#ColoradoRiver: Milestone decree protects environmental flows in Grand County — @DenverWater

Here’s the release from Denver Water:

A major milestone in implementing the Colorado River Cooperative Agreement was reached last week when the water court signed a decree to secure and preserve environmental water flows in the Fraser, Williams Fork and Colorado rivers.

The decree protects releases of 2,000 acre-feet of water made available from Denver Water’s Moffat Collection System and Williams Fork Reservoir to preserve and improve the aquatic environment in the Fraser and Colorado rivers all the way through Grand County — a continuous stream reach of 73 miles — and beyond.

“This is truly a unique transbasin collaborative and milestone that provides the additional environmental flows on the Fraser River as contemplated by the CRCA,” said Grand County Board of County Commissioners Chairman Jane Tollett.

Once the Gross Reservoir Expansion Project is complete, Denver Water will be able to provide more water for county streams by delivering water to the Fraser River Basin at diversion points along its system, and by releasing water from Williams Fork Reservoir to the Colorado River.

The decree also provides for the delivery of 375 acre-feet to a number of Grand County water users for municipal and snowmaking purposes. If the water is not needed for those purposes, it can be added to the water being provided for environmental benefit.

The decree represents the most recent success in meeting the agreements outlined in the CRCA.

“In only a few short years since the CRCA went into effect, we’re already seeing that through collaboration, we can help improve the health of the Fraser and Colorado rivers,” said Jim Lochhead, Denver Water CEO/manager. “This decree is another step in ensuring that we are prepared to fully implement the CRCA conditions as they become effective.”

In 2014, Denver Water made a payment of $1.95 million to Grand County for two water supply projects. The Jim Creek Bypass and Pipeline, which Winter Park Water and Sanitation District is already designing, will help protect water quality at its water treatment plant in low-flow periods, and provide system flexibility. And, the Fraser River Pump Station, Pipeline and Discovery Park Pond project, pays for much-needed improvements that will help stabilize the business of Winter Park Resort and other businesses in the upper Fraser Valley.

The Colorado Water Conservation Board will use the delivered water to preserve and improve the natural environment through its Instream Flow Program.

“The CWCB is extremely pleased to be able to work with Grand County and Denver Water to implement this important agreement,” said James Eklund, director of the Colorado Water Conservation Board. “This is a great example of how effective the state’s Instream Flow Program can be in the context of multipurpose projects.”

The CRCA ushers in a new era of cooperation between Denver Water, West Slope entities and conservation groups to create a spirit of cooperation instead of litigation over water resources through “Learning By Doing,” a monitoring and adaptive management program with the goal of maintaining, and where possible, improving the health of Colorado River headwater streams in Grand County.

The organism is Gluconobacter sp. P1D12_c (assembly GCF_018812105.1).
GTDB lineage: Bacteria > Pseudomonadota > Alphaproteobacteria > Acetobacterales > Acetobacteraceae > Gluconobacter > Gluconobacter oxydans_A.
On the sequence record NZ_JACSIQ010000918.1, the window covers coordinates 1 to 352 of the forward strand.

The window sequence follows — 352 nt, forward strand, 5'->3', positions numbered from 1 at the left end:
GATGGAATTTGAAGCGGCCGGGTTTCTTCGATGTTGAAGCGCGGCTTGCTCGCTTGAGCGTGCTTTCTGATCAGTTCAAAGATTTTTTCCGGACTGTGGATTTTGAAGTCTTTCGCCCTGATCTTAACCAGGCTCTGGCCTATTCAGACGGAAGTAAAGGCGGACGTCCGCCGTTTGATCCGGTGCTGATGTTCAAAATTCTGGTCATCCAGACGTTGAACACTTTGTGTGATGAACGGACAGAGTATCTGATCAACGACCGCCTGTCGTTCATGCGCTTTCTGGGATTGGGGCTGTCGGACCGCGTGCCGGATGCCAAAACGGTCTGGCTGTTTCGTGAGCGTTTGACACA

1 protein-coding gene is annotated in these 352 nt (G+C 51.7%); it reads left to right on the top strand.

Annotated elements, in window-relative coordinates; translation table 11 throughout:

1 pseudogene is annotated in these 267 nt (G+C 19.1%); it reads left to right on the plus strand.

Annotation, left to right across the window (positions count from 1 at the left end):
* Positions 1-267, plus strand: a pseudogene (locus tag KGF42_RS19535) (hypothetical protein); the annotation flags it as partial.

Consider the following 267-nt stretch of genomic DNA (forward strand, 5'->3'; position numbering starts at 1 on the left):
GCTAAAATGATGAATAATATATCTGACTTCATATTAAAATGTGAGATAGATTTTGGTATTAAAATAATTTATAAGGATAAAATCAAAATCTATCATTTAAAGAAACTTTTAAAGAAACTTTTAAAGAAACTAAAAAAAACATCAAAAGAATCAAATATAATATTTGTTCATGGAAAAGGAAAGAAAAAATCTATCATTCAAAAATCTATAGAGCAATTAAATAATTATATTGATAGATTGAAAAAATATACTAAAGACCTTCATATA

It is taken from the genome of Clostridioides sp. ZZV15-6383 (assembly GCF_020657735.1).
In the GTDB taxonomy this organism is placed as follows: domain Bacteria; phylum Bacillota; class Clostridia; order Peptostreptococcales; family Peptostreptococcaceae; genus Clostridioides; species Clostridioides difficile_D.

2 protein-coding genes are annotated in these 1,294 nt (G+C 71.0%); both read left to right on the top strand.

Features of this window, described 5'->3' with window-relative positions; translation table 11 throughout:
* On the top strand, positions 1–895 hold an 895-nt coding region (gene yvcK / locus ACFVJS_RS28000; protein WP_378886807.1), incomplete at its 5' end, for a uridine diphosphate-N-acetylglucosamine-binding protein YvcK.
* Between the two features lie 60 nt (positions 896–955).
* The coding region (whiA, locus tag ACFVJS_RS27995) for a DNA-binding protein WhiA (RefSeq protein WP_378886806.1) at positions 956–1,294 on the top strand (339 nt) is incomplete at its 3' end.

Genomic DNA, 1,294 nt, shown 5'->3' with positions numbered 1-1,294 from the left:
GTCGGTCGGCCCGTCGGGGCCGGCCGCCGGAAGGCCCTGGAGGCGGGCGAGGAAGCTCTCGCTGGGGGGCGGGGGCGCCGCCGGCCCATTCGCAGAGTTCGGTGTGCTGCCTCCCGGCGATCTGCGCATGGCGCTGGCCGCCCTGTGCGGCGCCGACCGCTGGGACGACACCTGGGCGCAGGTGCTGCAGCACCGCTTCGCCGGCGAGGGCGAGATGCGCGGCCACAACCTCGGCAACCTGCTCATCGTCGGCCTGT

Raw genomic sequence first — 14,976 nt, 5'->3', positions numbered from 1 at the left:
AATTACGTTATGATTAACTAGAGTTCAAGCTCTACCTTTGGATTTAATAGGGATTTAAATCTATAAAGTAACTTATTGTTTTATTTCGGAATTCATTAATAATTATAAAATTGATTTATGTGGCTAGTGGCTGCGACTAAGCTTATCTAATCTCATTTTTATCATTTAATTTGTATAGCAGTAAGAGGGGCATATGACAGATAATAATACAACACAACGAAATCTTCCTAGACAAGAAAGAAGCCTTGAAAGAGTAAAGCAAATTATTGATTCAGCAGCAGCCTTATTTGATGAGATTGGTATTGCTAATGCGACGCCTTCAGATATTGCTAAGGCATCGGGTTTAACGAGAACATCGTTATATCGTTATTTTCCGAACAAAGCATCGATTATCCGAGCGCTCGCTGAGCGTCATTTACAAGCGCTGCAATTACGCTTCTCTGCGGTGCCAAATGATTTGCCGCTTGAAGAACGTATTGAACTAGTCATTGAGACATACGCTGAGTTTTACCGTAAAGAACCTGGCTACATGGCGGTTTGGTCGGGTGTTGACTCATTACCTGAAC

“Thanks to the Learning by Doing framework, we’re finding ways to maintain healthy flows for fish and wildlife in the Upper Colorado,” said Mely Whiting, counsel for Trout Unlimited. “We’re learning — by doing — that collaboration and cooperation can help ensure the health of our rivers while meeting other diverse needs, like municipal water. These flows will make a real difference for the river and for Grand County’s important recreation economy.”

Partner contact info:
Grand County: Ed Moyer, emoyer@co.grand.us, 970-725-3102
Denver Water: Travis Thompson, travis.thompson@denverwater.org, 303-628-6700
Colorado Water Conservation Board: Linda Bassi, Linda.bassi@state.co.us, 303-866-3441 ext. 3204
Trout Unlimited: Mely Whiting, MWhiting@tu.org, 720-375-3961

From The Denver Post (Bruce Finley):

A state water judge has signed off on a deal between Denver Water and Grand County to leave 651 million gallons of water a year that otherwise would be diverted in headwaters of the Colorado River.

That water would be left each year for the purpose of improving stream health — habitat for fish and other wildlife — once Denver completes its Moffat Project to divert more water under the Continental Divide to the heavily populated Front Range.

Denver Water officials said the water, at least 2,000-acre feet, is enough to sustain 5,000 metro households each year.

State water judge James Boyd signed the decree last week.

The deal was done under the Colorado River Cooperative Agreement, finalized in 2013 between Denver and western slope communities, to try to balance growing urban demands with environmental needs.

Colorado’s Water Conservation Board would protect the water left in streams and use it to preserve natural conditions.

Denver Water manager Jim Lochhead said the deal shows Denver is prepared to fully implement the agreement.

Grand County authorities could not be reached for comment.

Under the agreement, Denver Water must conserve and recycle water and transfer up to 45,000 acre-feet a year in treated wastewater to suburbs on the condition that the suburbs agree not to pursue their own diversion projects and pay a surcharge. Western Slope communities, not including Grand County, would drop opposition to Denver’s Moffat Project.